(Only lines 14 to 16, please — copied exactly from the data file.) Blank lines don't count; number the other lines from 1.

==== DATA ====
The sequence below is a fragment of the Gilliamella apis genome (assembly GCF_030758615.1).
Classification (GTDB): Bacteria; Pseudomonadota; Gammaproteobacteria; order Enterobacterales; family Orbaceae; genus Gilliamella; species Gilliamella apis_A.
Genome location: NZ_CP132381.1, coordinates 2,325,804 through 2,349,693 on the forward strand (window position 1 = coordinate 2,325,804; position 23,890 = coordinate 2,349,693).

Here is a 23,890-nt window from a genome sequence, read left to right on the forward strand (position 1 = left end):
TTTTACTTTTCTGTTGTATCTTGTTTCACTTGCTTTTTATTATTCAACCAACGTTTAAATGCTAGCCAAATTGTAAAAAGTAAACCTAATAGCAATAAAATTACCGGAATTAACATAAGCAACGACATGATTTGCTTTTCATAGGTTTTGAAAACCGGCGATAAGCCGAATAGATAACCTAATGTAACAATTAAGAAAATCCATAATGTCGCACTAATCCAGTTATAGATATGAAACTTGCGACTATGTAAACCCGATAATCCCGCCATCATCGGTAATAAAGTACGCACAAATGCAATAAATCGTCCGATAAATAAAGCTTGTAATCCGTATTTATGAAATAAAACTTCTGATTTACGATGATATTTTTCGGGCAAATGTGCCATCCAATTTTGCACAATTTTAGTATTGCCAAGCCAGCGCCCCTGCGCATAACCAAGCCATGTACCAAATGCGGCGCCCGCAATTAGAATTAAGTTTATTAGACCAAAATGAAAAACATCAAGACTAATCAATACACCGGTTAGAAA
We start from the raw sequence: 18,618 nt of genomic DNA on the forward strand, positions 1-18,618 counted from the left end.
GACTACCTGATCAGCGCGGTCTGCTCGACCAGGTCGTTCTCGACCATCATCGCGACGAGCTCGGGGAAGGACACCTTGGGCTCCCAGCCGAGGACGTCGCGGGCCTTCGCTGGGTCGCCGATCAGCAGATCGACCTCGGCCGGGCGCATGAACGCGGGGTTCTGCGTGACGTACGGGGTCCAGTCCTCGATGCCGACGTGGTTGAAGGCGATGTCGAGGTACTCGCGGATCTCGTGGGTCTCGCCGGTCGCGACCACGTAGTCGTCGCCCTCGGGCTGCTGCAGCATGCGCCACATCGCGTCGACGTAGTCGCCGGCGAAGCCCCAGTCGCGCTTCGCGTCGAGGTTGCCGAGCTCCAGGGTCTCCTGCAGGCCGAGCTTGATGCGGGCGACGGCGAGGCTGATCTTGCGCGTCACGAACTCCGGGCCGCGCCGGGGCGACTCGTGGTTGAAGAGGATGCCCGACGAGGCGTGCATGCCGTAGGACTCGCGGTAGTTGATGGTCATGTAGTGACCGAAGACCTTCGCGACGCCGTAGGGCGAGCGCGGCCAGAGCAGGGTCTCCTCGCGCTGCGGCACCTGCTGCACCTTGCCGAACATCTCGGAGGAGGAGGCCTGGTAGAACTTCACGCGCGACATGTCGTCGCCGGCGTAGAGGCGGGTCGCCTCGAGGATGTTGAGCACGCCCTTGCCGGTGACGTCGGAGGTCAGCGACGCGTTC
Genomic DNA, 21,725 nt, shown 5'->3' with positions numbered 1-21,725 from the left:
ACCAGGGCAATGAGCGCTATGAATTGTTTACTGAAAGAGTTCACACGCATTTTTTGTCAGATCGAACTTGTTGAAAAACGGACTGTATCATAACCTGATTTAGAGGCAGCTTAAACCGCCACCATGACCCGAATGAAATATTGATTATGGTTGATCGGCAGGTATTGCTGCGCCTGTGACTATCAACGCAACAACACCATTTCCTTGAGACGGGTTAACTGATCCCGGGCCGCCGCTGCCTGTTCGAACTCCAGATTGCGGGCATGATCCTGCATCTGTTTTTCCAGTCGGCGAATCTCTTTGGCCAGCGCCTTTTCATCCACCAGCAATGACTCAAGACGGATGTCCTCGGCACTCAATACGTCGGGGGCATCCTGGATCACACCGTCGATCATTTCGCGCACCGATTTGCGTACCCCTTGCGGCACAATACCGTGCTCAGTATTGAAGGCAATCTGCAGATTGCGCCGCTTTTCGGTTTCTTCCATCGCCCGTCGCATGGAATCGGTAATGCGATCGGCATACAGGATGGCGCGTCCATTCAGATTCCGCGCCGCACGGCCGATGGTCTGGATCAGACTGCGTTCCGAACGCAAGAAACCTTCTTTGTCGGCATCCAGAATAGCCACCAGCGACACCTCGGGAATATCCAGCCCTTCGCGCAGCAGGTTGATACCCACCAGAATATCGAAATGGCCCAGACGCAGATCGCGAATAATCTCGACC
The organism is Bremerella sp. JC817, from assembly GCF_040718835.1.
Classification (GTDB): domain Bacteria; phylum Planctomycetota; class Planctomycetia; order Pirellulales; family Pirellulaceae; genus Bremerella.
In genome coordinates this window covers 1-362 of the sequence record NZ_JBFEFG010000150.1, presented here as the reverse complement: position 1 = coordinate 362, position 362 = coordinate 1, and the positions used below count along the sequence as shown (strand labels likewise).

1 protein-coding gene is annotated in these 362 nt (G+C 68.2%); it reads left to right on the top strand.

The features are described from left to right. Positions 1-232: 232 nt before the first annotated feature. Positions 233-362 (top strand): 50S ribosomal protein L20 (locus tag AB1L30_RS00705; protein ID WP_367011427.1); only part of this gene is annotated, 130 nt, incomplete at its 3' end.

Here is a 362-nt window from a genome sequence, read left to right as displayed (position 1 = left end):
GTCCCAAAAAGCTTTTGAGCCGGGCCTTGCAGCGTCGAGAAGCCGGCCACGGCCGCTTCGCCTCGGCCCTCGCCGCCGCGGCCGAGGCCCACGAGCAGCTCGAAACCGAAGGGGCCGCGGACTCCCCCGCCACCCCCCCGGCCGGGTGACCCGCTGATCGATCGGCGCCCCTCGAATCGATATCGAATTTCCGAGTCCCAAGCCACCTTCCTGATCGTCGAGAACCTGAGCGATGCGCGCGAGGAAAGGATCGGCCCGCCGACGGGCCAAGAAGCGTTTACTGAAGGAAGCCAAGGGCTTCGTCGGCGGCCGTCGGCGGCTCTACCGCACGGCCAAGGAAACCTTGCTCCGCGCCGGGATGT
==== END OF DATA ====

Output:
The features are described from left to right. Positions 1-232: 232 nt before the first annotated feature. Positions 233-362 (top strand): 50S ribosomal protein L20 (locus tag AB1L30_RS00705; protein ID WP_367011427.1); only part of this gene is annotated, 130 nt, incomplete at its 3' end.

Here is a 362-nt window from a genome sequence, read left to right as displayed (position 1 = left end):
GTCCCAAAAAGCTTTTGAGCCGGGCCTTGCAGCGTCGAGAAGCCGGCCACGGCCGCTTCGCCTCGGCCCTCGCCGCCGCGGCCGAGGCCCACGAGCAGCTCGAAACCGAAGGGGCCGCGGACTCCCCCGCCACCCCCCCGGCCGGGTGACCCGCTGATCGATCGGCGCCCCTCGAATCGATATCGAATTTCCGAGTCCCAAGCCACCTTCCTGATCGTCGAGAACCTGAGCGATGCGCGCGAGGAAAGGATCGGCCCGCCGACGGGCCAAGAAGCGTTTACTGAAGGAAGCCAAGGGCTTCGTCGGCGGCCGTCGGCGGCTCTACCGCACGGCCAAGGAAACCTTGCTCCGCGCCGGGATGT